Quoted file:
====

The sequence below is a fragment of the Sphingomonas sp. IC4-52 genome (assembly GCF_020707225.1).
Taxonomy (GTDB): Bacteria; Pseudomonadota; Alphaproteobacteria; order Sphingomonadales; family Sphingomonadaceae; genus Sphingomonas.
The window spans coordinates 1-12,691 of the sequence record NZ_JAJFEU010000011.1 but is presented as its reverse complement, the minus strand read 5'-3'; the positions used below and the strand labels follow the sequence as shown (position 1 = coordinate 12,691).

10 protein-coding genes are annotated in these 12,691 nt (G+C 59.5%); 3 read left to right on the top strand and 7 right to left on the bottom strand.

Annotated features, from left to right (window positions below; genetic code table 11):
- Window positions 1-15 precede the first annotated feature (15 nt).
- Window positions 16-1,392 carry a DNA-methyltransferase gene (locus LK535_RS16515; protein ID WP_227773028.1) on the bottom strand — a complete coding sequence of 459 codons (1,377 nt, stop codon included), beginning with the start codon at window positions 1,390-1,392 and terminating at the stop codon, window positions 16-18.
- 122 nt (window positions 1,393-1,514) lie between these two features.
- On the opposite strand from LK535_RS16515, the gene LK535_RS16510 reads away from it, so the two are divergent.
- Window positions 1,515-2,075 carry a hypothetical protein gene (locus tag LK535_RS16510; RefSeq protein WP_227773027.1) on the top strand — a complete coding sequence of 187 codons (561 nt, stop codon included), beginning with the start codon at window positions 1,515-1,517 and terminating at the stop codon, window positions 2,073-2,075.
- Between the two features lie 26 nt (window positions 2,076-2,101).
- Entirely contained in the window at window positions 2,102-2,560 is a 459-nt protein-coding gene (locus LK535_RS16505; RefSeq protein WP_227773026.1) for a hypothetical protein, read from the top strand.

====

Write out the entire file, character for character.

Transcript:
The sequence below is a fragment of the Sphingomonas sp. IC4-52 genome (assembly GCF_020707225.1).
Taxonomy (GTDB): Bacteria; Pseudomonadota; Alphaproteobacteria; order Sphingomonadales; family Sphingomonadaceae; genus Sphingomonas.
The window spans coordinates 1-12,691 of the sequence record NZ_JAJFEU010000011.1 but is presented as its reverse complement, the minus strand read 5'-3'; the positions used below and the strand labels follow the sequence as shown (position 1 = coordinate 12,691).

10 protein-coding genes are annotated in these 12,691 nt (G+C 59.5%); 3 read left to right on the top strand and 7 right to left on the bottom strand.

Annotated features, from left to right (window positions below; genetic code table 11):
- Window positions 1-15 precede the first annotated feature (15 nt).
- Window positions 16-1,392 carry a DNA-methyltransferase gene (locus LK535_RS16515; protein ID WP_227773028.1) on the bottom strand — a complete coding sequence of 459 codons (1,377 nt, stop codon included), beginning with the start codon at window positions 1,390-1,392 and terminating at the stop codon, window positions 16-18.
- 122 nt (window positions 1,393-1,514) lie between these two features.
- On the opposite strand from LK535_RS16515, the gene LK535_RS16510 reads away from it, so the two are divergent.
- Window positions 1,515-2,075 carry a hypothetical protein gene (locus tag LK535_RS16510; RefSeq protein WP_227773027.1) on the top strand — a complete coding sequence of 187 codons (561 nt, stop codon included), beginning with the start codon at window positions 1,515-1,517 and terminating at the stop codon, window positions 2,073-2,075.
- Between the two features lie 26 nt (window positions 2,076-2,101).
- Entirely contained in the window at window positions 2,102-2,560 is a 459-nt protein-coding gene (locus LK535_RS16505; RefSeq protein WP_227773026.1) for a hypothetical protein, read from the top strand.